Radioactive Luxe

When did granite countertops become the single, reliable standard of luxury in the home?

   
The Marble Institute of America acknowledges that demand for granite has increased tenfold in the last decade, to capture about 33% of the entire market. They come from exotic locales around the world, from 60 countries including Africa, Asia, and South America.  We may know of the white marble from the Carrara mines in Italy, but there are blacks from the U.S., pinks from Norway, blues from Brazil, and silver from the Ukraine.  Granite is a dense and coarse-grained stone formed in the continental plates of the Earth, and crystallized from magma.  It is the most abundant “basement” rock on the globe, underlying the sedimentary veneer of the continents.  Some samples may be 600 million years old; stone is not considered a “renewable” resource.
Granite may contain uranium, depending on its source and the composition of soils and elements that are present.  55 samples tested by researchers at Rice University found allsamples emitted radiation at higher-than-background levels, and  a few tested at 100 times the amount found in other materials (New York Times, “What’s Lurking in Your Countertop?”, 24 July 2008.)  The additional exposure of granite emitting a high level  of radiation, in close proximity for 2 hours a day, could supply a dose of radiation of over 100 millirem in a few months;  about equal to the annual dose set by the Nuclear Regulatory Commission for people living near a nuclear reactor.  The average person is subject to exposure of about 360 millirem per year.  Radon is the second-highest cause of lung cancer in the U.S., following cigarette smoking.
The potential hazards of granite extend through mining and manufacturing.  Granite is extracted using explosives placed into a regularly-spaced series of holes made either with a stone-cutting drill, or using a flame torch to create slots, or a high-pressure water jet.  The rock fractures into blocks, which are cut with into slabs, usually about 4’ x 8’, similar to other building materials.  Each slab may weigh up to 1000 lbs, and slab edges may still show a perforated edge from the blast extraction.  The stone is often worked further with CNC mills and diamond-wire saws to make shapes, rounded edges, or specialty cuts, each resulting in additional cost and waste.  The factories working with granite are most often located overseas, without the protection of Occupational Safety laws to ensure safe handling and respirators.  The chemicals in its composition – 72% silica, 14% alumina, and trace amounts of many other elements – are released in cutting and finishing, causing the potential for silicosis, tuberculosis, and lung cancer.
Mining also impacts the land and water quality.  Stone is extracted in open quarries, defined by landform destruction and deforestation.  Quarrying results in increases in sediment and waste water discharges.  Because quarries often extend below the water table, the area must be dewatered in order to mine the rock – this results in removal of groundwater, sinkhole collapses, spring dessication, and other effects. Dust creates one of the most visible, irritating, and invasive impacts of quarrying. (USGS report, “Potential Environmental Impacts of Quarrying Stone in Karst”.)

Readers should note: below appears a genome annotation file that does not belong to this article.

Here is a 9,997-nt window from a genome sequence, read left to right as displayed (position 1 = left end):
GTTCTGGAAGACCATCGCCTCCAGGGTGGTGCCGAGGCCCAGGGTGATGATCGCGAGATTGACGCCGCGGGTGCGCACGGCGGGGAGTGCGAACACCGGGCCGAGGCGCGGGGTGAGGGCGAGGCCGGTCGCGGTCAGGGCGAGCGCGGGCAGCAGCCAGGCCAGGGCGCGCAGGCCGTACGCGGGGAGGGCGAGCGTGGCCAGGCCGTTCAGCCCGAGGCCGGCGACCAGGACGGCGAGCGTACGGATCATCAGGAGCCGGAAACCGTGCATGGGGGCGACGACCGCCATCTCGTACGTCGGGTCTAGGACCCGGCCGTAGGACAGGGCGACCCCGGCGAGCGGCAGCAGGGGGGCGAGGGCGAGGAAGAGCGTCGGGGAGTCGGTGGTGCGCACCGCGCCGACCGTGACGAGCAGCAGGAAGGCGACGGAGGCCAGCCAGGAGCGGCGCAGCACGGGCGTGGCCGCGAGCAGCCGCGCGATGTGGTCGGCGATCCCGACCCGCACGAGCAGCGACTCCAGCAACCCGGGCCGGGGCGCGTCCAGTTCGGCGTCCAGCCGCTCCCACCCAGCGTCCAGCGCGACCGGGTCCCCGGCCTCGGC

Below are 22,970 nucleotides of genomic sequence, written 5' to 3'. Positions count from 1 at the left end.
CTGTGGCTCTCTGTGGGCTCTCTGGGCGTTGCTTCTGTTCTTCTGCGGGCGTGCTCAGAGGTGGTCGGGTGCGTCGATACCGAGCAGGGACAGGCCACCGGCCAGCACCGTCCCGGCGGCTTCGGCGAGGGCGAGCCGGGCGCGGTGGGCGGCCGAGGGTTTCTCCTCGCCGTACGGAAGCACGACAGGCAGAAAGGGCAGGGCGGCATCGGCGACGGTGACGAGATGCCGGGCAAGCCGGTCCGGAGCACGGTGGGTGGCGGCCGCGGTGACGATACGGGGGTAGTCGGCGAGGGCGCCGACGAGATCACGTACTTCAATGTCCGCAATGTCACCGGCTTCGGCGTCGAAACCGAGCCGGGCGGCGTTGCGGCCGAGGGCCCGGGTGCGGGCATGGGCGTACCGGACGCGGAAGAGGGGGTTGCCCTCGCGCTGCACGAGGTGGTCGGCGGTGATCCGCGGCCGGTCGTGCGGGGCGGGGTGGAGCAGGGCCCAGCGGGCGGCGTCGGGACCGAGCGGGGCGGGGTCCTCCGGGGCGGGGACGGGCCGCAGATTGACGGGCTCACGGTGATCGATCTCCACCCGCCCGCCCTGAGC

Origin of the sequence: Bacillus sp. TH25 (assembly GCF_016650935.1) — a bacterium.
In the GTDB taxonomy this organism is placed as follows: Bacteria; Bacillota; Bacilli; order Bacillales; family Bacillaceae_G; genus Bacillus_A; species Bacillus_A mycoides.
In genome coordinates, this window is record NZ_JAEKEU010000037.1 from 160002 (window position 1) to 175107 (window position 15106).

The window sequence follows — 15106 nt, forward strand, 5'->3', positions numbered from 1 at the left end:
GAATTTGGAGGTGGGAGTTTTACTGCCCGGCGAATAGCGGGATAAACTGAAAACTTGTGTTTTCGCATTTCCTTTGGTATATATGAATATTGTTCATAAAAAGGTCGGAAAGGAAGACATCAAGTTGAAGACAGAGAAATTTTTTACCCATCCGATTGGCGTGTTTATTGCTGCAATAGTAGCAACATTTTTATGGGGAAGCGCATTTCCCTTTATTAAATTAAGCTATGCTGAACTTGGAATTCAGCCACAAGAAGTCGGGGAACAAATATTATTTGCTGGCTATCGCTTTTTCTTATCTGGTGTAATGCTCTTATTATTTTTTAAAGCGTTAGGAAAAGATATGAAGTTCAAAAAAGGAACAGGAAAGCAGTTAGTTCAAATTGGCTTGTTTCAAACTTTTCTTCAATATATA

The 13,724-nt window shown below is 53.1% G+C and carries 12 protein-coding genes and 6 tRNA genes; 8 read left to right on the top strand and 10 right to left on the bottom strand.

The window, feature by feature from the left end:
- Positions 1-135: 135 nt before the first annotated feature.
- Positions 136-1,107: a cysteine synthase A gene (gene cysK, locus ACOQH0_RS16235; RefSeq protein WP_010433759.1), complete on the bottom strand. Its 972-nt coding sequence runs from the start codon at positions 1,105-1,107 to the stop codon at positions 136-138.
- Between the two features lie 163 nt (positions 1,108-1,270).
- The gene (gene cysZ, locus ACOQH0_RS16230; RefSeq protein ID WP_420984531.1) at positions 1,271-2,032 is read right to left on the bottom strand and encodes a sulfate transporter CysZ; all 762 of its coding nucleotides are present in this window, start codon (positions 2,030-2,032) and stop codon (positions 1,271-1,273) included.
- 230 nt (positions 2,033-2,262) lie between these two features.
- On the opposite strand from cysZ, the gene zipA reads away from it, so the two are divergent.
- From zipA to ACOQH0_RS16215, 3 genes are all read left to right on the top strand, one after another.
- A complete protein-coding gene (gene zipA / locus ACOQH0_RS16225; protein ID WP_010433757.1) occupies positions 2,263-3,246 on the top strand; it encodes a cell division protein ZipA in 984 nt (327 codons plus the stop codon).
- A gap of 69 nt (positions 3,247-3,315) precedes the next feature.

The greatest hazard of granite may be in the embodied energy.  Embodied energy is the energy consumed by all of the processes associated with the building material, from the extraction to the processing, to the transportation to the installation – the lights, equipment, fuel, etc.  Transportation from sources such as Coimbatore, India to a kitchen counter in Dallas, Texas eats up a lot of resources.  The typical embodied energy for imported granite is 13.9 MJ/kg; compared with common building materials such as kiln-dried sawn hardwood (2.0 MJ/kg), or cast-in-place concrete (1.9 MJ/kg), the embodied energy is very high.
The rebellion against granite should start at home.  There are better alternatives for beautiful and durable countertops.  Stainless steel has high recycled content, with durability and permeability  similar to granite.  Paper recycled into solid surfaces has cashew oil binders.  Wood butcher block is minimally processed, may be made with no formaldehyde and low-VOC adhesives, and can also be Forest Stewardship Council-Certified, or salvaged wood.  Any locally-made material, whether ceramic or glass tile, stone, or composite, will have a lower environmental impact than imported material. 
Why would any family want a radioactive, disease-inducing, land-disturbing, greenhouse-gas-wasting material in their kitchen and bathrooms, these temples dedicated to the production of wholesome food and hygienic standards?  We had better re-examine our current symbol of luxury living, and replace it with a product that is safe enough to eat from.